What’s in an Argyll place name?

The village of Achnamara sits on the edge of Knapdale Forest at the head of Loch Sween.

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Place names are so much part of our everyday surroundings we forget that they can tell us something about local history.

These names could give a clue to former occupations or work practices, to a person closely associated with the location or simply be a perfect, short-form description of that place in physical or topographical terms.

Looking into the wide diversity of names to be found on the maps of West Dunbartonshire and Argyll, place-name enthusiasts are meeting shortly in Arrochar for the autumn conference of the Scottish Place-Name Society, being held in the Three Villages Hall on Saturday November 2.

Arrochar was an obvious choice as venue for this all-day gathering, which is also open to non-members, as two of the main subjects under discussion have links with the district.

Hundreds of place-names from Argyll, Arran, West Dunbartonshire, West Perthshire and Lochaber were recorded by Arrochar man John Dewar (1802-1872) who was paid by the Duke of Argyll to travel around west Scotland recording oral history. When written up in Gaelic this resulted in the 7,000-page Dewar manuscripts which contain numerous place-names (settlements, rocks, caves, fords and other natural features), including many not known from other sources.

The place-names of Arrochar parish itself take up another section of the conference. A group of local people were so inspired during a place-name workshop held as part of a Hidden Heritage project that they got engaged in a spin-off study of names within the parish, which stretches from the top of Loch Long across to the northern half of Loch Lomond and beyond Ardlui.  The end result is a publication entitled Gaelic Place Names of Arrochar Parish, a guide to the meaning behind the names.

But the conference will be casting farther afield for other studies, such as a look at South Kintyre place-names which get mention in a poem called Flory Loynachan, penned by Campbeltown native Dougie Macilreavie some 190 years ago. Or the intriguingly named talk on Sneaky Swans which looks at the place-names found around Scotland using different forms of the word Ealaidh.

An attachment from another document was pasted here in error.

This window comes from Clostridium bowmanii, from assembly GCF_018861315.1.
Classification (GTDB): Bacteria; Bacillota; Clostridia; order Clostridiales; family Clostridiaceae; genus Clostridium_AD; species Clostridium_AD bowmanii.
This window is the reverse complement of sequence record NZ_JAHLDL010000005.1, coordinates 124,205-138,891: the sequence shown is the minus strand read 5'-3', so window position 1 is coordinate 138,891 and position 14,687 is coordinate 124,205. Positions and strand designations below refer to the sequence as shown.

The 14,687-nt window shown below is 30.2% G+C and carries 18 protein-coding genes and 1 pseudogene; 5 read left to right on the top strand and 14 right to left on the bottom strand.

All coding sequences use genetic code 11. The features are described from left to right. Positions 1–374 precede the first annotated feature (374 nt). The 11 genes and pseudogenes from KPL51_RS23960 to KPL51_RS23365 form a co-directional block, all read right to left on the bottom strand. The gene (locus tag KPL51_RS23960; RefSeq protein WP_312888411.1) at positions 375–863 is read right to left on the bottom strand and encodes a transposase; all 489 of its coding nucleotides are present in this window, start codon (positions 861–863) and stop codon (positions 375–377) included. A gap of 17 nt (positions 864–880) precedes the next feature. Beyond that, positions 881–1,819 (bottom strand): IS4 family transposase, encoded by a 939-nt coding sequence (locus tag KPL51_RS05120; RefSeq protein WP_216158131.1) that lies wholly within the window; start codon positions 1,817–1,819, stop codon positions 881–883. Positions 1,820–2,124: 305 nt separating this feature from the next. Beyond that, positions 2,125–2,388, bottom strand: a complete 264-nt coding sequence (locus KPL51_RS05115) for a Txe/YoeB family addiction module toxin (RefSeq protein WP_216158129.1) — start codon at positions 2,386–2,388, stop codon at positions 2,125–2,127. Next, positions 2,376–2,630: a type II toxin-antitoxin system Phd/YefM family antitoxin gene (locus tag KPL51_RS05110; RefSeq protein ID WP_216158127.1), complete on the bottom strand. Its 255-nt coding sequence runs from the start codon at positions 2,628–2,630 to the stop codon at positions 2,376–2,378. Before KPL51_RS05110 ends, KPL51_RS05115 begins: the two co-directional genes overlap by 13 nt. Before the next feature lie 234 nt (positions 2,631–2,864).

A high point of the conference talks involves the Cobbler and its neighbours in the Arrochar Alps with a look at the names recorded by 16th century cartographer Timothy Pont of the mountain heights in this part of Scotland.  Contrast that with discussion of the name Tarbet or Tarbat, which can be found in various parts of Scotland, and is associated with a relatively flat ground of an isthmus where boats could be portaged from one stretch of water to another.

Bringing earlier place-name studies into the digital age is another theme.  Late twentieth century scholar Professor WFH Nicolaisen collected the historical forms of several thousand Scottish place-names with a view to creating a reliable single volume scholarly dictionary.

While his plans for a dictionary never came to fruition, he left behind an impressive collection of place-name forms, handwritten on paper slips. Now work is under way to digitise this resource to make it widely available, along with other useful material, on the website of the Scottish Place-Name Society (www.spns.org.uk) where details can be found for those wishing to attend the Arrochar conference next month.

PICS (2):

There are plenty of intriguing Gaelic-derived place names in Argyll. 51_a40Ardrishaig andArran01 and 51_a37Achnamara_AshfieldSchool07